Know Thy Enemy: Tennessee Titans

Sep 12, 2010; Nashville, TN, USA; Tennessee Titans coach Jeff Fisher (left) and quarterback Vince Young (10) on the sidelines during the game against the Oakland Raiders at LP Field. The Titans defeated the Raiders 38-13. Photo via Newscom
Considered a Super Bowl caliber team last year, the Tennessee Titans instead lost their first six games.  They made a change at QB and proceeded to win eight of their last ten.  Finishing strong should not be surprising for a team led by one of the best coaches in football.  Jeff Fisher, entering his 16th season, is the NFL’s longest serving head coach having began the job when the team was still the Houston Oilers.


Vince Young, the third overall pick in the 2006 draft, reclaimed the starting QB job last season.  Former Steeler great Merril Hoge has long been a vocal critic of VY, saying he did not believe he was an NFL caliber QB before the draft and questioning his throwing and leadership skills ever since.  Young has struggled with the mental and physical rigors of the game, losing the starting job to Kerry Collins in 2008.  Now entrenched as starter, Young luckily avoided a league suspension for slapping a man in the face at a strip club.  Who gets into a fight at a strip club?   Those are the happiest places on earth!

And way to be consistent when doling out suspensions, Ginger Dictator.

With apologies to the fella out in Minnesota, Chris Johnson is the best RB in the NFL.  Last season, he exploded for 2,006 yards.  This year, he has his sights set on a 2,500 yard season.  Johnson is great but giving him the ball 358 times like they did last year is asking for trouble.  The human body can only get slammed into by 320 pound behemoths so many times before it begins breaking down.  Ask Willie Parker.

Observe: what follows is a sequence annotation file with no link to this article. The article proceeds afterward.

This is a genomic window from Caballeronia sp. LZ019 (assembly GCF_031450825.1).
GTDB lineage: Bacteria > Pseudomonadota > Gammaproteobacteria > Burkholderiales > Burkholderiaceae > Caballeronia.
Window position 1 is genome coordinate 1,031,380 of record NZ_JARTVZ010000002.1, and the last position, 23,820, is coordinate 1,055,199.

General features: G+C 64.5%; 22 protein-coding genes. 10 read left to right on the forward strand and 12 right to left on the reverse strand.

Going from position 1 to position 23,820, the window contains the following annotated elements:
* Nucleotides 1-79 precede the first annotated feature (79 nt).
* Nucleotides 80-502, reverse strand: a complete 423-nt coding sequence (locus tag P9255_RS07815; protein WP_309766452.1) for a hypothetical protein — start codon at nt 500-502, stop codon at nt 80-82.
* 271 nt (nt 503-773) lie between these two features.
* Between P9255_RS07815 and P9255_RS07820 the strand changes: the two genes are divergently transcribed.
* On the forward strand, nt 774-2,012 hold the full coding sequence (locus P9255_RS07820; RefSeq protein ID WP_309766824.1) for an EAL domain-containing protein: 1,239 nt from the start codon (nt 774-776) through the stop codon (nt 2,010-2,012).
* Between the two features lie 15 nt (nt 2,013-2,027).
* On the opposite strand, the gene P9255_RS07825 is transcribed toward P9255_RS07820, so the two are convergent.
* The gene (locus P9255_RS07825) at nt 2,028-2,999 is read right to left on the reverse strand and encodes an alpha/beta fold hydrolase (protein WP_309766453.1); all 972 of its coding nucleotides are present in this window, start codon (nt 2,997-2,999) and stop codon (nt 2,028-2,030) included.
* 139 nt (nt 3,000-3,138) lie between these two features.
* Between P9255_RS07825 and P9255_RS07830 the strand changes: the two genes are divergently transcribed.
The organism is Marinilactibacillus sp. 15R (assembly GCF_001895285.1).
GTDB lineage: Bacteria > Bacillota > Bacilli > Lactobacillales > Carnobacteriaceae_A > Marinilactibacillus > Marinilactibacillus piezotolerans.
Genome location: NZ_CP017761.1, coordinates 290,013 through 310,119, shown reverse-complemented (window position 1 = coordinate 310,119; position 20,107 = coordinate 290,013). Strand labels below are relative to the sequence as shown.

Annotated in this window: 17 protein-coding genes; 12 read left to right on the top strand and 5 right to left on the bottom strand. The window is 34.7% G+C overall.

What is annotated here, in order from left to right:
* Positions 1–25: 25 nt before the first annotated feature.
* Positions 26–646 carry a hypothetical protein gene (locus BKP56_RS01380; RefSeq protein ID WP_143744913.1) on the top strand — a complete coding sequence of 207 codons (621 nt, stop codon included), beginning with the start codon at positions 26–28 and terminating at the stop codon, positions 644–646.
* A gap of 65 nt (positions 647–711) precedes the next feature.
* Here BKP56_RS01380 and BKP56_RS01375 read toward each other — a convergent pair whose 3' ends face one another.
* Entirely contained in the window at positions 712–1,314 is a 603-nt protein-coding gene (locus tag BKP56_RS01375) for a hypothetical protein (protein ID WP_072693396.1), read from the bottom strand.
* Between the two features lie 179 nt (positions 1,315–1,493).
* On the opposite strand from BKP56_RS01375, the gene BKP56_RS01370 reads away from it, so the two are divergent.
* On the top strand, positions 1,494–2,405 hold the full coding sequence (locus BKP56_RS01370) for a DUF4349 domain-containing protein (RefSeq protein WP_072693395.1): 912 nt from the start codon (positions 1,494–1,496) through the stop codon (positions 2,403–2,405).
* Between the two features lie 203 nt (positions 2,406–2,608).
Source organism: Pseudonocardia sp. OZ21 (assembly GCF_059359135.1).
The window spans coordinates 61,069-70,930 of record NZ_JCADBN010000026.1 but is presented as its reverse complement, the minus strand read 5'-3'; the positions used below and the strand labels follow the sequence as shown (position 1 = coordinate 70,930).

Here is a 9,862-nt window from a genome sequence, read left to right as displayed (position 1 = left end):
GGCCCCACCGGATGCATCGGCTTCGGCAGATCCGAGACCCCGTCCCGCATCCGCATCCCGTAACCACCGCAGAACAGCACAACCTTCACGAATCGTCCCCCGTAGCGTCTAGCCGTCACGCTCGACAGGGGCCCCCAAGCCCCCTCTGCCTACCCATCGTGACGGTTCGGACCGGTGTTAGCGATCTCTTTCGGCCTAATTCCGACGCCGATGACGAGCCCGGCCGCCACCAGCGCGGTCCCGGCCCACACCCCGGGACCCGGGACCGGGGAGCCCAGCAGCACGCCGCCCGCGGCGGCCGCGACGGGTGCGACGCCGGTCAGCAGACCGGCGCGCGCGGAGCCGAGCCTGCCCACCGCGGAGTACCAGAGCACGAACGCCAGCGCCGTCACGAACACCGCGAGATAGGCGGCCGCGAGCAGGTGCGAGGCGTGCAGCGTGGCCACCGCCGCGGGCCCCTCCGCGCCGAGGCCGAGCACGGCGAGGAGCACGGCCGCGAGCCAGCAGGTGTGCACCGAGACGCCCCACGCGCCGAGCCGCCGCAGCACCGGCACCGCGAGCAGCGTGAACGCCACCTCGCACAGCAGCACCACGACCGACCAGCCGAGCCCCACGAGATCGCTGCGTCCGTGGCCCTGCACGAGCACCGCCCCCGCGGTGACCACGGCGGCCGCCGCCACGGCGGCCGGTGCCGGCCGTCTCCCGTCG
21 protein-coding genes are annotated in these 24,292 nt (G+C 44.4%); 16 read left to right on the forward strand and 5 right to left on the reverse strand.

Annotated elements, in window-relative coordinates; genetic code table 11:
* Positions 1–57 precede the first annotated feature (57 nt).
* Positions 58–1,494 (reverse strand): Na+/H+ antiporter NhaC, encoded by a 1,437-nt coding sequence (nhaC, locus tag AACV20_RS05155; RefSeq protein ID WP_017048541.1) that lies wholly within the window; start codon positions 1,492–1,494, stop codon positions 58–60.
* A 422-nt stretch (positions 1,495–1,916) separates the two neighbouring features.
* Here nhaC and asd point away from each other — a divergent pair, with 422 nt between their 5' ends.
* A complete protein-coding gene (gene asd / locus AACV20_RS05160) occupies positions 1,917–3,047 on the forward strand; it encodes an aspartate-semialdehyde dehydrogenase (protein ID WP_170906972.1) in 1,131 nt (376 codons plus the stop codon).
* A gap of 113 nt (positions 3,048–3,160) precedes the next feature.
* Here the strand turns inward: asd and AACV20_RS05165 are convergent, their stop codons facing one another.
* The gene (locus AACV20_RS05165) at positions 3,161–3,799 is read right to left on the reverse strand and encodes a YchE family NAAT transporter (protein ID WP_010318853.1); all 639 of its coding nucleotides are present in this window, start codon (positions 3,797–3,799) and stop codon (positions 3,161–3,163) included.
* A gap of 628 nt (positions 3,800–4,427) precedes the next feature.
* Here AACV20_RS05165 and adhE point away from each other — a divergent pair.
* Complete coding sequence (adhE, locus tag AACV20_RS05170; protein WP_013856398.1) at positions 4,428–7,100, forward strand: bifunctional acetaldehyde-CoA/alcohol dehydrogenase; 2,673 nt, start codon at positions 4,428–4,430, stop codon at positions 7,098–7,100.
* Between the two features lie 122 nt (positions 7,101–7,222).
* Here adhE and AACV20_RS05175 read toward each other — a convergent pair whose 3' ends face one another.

Without CJ, the Titans would be in a lot of trouble because they don’t have much by way of receiving threats.  Former Steeler Nate Washington led the team in TDs last season and is off to a good start this year.  Kenny Britt had a good rookie season but found himself in Fisher’s doghouse during the preseason.  Justin Gage and TE Bo Scaife are solid but unspectacular.  The success of the passing game is greatly dependent on Johnson’s running and not much of a asset taken by itself.

I guess it goes without saying containing CJ will be paramount for the Pittsburgh Steelers defense.   They’ll have to do it without one of their prime run-stoppers as NT Casey Hampton missed most of last week with a hamstring injury and hasn’t practiced this week.  Barring a last second miracle, Chris Hoke will take his place in the middle.  Hoke’s always been a capable back-up but he doesn’t command the double-teams that Big Snack does.

Our run defense looked spectacular last week, primarily thanks to Lawrence Timmons.  The defense is designed for the big guys up front to occupy space while the LBs shoot gaps and make tackles.  Last season, Aaron Smith wasn’t there to create gaps and James Farrior and Timmons failed to make plays.  Last week, it was a different story as Atlanta pretty much abandoned the running game the entire second half.